Wednesday, December 22, 2010

TD Bank to Buy Chrysler Financial

  
Bloomberg, Sean B. Pasternak, 22 December 2010

Toronto-Dominion Bank may continue to make acquisitions in the U.S. after increasing its bet there with the $6.3 billion purchase of Chrysler Financial Corp., capping a record quarter for U.S. takeovers by Canadian lenders.

Toronto-Dominion’s bid for the auto-finance company “doesn’t really alter” the Toronto-based bank’s appetite for smaller transactions, Chief Executive Officer Edmund Clark said.

“We’re not deal junkies, but we keep saying what we’re looking for,” Clark said yesterday in a telephone interview. “We want $10 billion (in assets) or less deals; tuck-ins that add to our franchise and meet our strategy.”

The purchase of Chrysler Financial adds to the more than C$20 billion ($19.6 billion) that Canada’s second-largest bank spent on U.S. acquisitions since 2004. Toronto-Dominion’s U.S. territory spans 16 states from Maine to Florida with 1,269 branches, the first time a Canadian bank has more locations south of the border than at home.

“These small transactions have ended up with us having a pretty significant franchise in the United States,” said Clark, 63. “We clearly have very strong market presence down the east coast of the United States; now we’ll be in the top five for bank-owned auto lending.”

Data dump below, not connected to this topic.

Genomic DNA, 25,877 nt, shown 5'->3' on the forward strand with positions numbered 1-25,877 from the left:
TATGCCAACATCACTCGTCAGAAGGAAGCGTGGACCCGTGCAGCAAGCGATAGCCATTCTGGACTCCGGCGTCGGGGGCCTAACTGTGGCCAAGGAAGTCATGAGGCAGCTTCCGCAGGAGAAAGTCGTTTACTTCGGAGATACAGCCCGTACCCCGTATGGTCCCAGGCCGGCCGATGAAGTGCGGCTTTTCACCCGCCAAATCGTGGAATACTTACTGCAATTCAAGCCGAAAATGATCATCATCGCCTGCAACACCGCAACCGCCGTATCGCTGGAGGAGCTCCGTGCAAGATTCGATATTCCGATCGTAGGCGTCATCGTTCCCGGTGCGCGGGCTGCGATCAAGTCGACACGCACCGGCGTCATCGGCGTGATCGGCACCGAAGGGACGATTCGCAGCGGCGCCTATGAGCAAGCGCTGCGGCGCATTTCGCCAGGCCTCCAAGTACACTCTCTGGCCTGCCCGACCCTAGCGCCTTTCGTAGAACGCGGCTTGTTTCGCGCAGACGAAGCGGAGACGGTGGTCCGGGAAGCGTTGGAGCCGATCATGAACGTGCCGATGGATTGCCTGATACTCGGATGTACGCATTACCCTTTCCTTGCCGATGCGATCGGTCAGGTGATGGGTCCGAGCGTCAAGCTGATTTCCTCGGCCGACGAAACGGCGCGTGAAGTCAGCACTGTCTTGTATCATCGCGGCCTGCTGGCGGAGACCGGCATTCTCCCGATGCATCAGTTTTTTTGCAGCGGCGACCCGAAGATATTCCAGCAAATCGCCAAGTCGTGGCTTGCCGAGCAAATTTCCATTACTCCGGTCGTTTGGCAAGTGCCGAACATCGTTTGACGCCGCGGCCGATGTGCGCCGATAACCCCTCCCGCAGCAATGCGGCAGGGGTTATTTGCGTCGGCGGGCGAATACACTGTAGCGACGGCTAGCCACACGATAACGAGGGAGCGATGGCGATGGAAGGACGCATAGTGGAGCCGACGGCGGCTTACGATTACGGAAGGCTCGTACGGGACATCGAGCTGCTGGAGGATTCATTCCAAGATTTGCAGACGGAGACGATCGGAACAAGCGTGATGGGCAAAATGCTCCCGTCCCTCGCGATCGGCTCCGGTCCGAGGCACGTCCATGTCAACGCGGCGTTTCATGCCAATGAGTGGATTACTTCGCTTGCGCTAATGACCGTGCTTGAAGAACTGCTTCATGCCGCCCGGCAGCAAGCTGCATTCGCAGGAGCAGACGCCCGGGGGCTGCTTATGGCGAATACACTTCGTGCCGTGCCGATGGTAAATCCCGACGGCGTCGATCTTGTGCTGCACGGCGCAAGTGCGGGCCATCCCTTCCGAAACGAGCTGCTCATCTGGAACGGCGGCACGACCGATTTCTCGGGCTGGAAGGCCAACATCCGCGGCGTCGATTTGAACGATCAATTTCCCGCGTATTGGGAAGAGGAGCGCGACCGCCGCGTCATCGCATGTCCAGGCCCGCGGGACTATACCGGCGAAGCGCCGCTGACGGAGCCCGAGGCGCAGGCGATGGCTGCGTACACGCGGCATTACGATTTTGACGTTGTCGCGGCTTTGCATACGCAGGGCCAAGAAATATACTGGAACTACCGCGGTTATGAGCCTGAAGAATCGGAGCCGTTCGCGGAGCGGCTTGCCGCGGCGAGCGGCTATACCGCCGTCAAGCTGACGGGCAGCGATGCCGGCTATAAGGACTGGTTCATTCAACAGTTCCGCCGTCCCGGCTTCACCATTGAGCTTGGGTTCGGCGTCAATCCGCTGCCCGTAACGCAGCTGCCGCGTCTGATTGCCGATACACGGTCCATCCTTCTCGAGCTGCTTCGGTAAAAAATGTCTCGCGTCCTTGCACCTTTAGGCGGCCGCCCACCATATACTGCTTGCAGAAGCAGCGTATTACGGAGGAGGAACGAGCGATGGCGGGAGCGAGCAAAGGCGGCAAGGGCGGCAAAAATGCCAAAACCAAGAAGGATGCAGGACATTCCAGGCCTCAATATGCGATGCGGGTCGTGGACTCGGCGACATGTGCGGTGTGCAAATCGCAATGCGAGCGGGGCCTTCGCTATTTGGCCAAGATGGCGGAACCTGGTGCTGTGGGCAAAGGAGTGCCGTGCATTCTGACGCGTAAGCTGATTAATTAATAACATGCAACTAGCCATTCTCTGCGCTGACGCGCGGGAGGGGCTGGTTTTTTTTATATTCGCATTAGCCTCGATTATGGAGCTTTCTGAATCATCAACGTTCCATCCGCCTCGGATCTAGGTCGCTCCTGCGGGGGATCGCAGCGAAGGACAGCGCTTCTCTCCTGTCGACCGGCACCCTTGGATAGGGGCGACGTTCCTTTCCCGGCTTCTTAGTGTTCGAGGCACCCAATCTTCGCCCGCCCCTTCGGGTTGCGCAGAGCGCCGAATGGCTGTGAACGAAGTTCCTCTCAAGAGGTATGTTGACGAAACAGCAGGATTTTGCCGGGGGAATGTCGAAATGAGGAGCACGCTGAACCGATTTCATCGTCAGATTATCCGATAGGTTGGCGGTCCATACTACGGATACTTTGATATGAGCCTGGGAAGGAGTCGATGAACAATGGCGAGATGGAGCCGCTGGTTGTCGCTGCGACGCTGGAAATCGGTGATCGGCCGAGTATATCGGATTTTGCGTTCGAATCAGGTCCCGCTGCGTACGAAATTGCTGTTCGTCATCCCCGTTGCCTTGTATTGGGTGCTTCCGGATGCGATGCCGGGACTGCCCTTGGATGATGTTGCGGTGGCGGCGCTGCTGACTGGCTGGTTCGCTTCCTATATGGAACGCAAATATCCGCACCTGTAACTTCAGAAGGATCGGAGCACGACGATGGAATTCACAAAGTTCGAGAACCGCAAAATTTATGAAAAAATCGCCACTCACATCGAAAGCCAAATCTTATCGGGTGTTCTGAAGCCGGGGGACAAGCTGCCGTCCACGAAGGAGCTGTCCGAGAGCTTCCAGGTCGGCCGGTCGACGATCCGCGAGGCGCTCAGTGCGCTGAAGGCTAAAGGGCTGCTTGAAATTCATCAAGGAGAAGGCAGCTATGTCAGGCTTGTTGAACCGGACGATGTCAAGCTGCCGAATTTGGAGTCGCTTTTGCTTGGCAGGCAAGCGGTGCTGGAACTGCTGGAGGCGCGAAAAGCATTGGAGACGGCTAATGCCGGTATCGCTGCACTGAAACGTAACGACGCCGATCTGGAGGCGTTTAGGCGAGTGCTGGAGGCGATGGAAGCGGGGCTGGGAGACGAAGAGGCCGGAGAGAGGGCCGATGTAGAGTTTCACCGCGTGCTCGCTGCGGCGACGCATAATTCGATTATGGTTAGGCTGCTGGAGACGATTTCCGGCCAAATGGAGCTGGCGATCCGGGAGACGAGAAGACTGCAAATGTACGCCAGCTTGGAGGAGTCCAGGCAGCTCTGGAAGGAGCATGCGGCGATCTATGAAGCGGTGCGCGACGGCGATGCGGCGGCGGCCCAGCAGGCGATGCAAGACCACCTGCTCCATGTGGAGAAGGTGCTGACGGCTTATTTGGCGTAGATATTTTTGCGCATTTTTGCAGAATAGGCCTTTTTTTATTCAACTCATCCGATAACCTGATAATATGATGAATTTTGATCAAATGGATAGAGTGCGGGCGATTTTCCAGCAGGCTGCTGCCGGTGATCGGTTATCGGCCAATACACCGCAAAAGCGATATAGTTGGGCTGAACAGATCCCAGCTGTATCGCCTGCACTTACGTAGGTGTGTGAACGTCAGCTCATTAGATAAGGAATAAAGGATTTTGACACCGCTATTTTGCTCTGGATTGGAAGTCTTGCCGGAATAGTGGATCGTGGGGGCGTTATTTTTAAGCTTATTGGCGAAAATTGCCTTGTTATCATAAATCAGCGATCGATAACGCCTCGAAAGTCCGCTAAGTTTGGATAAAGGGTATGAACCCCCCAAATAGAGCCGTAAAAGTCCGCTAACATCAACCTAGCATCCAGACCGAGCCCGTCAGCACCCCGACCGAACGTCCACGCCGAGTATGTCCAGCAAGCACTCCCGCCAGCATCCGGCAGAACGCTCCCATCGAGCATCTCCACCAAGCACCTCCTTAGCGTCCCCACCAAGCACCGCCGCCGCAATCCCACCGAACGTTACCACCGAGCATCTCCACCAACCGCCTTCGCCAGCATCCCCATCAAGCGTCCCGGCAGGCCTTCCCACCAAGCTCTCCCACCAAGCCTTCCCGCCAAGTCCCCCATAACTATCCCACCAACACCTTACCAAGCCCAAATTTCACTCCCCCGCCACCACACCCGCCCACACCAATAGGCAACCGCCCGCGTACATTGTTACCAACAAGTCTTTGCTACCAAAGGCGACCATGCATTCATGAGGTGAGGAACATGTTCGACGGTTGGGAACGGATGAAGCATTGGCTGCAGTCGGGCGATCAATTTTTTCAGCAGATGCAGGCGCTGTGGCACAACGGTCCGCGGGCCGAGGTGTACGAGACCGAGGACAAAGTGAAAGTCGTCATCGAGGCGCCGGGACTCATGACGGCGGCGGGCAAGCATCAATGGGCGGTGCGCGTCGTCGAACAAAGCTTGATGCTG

Toronto-Dominion and Bank of Montreal are among Canadian banks that are taking advantage of their relative strength to add assets in the U.S. as troubled Europeans lenders pull back. Bank of Montreal last week agreed to buy Wisconsin’s biggest bank for $4.1 billion.

HSBC Holdings Plc, Britain’s biggest bank, bought U.S. subprime lender Household International Inc. in 2003 for $15.5 billion, in its biggest-ever acquisition. Following the bursting of the subprime bubble, HSBC closed the U.S. consumer finance division to new customers in 2009 after more than $53 billion of loan-loss provisions in North America. London-based HSBC also sold a $4 billion U.S. car loan portfolio this year, while Allied Irish Banks Plc sold its stake in Buffalo-based M&T Bank Corp. for $2.1 billion.

“The European banks are not in any kind of a position to compete for these assets, and the Canadian banks certainly are,” said Tony Demarin, chief investment officer at BCV Asset Management in Winnipeg, Manitoba, which manages about C$250 million, including Toronto-Dominion shares. “This is a once-in- a-decade, once-in-a-20-year opportunity.”

Canada’s banking system has been ranked the world’s soundest for three straight years by the Geneva-based World Economic Forum. Lenders including Toronto-Dominion and Royal Bank of Canada withstood the worst financial crisis since the Great Depression without taking government bailouts, and recorded only a fraction of the $1.31 trillion in writedowns taken by banks and brokers worldwide.

Toronto-Dominion’s purchase follows the bid last week by Bank of Montreal to buy Milwaukee-based Marshall & Ilsley Corp., The acquisitions mark the biggest quarter for Canadian bank deals in the U.S. in at least 12 years, according to Bloomberg data.

Toronto-Dominion, which operates south of the Canadian border as TD Bank, began its U.S. expansion in 2004, convinced that there were limited opportunities once the federal government blocked Canadian banks from buying each other.